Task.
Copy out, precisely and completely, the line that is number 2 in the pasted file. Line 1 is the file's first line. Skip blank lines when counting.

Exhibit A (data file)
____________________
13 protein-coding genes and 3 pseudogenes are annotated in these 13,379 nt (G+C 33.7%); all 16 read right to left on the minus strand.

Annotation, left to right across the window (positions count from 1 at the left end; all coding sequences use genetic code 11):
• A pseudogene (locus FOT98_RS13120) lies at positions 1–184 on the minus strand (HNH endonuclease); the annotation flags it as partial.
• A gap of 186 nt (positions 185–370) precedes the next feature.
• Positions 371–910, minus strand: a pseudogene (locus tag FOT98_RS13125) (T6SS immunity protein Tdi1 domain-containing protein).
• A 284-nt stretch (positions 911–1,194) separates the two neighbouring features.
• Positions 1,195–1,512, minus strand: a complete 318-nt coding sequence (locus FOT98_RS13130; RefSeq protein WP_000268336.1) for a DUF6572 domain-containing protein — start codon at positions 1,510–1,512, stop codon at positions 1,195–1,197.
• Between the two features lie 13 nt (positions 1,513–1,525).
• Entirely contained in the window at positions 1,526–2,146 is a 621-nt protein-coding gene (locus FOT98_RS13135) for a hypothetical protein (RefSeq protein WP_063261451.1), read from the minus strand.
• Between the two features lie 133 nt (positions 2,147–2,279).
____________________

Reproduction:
Annotation, left to right across the window (positions count from 1 at the left end; all coding sequences use genetic code 11):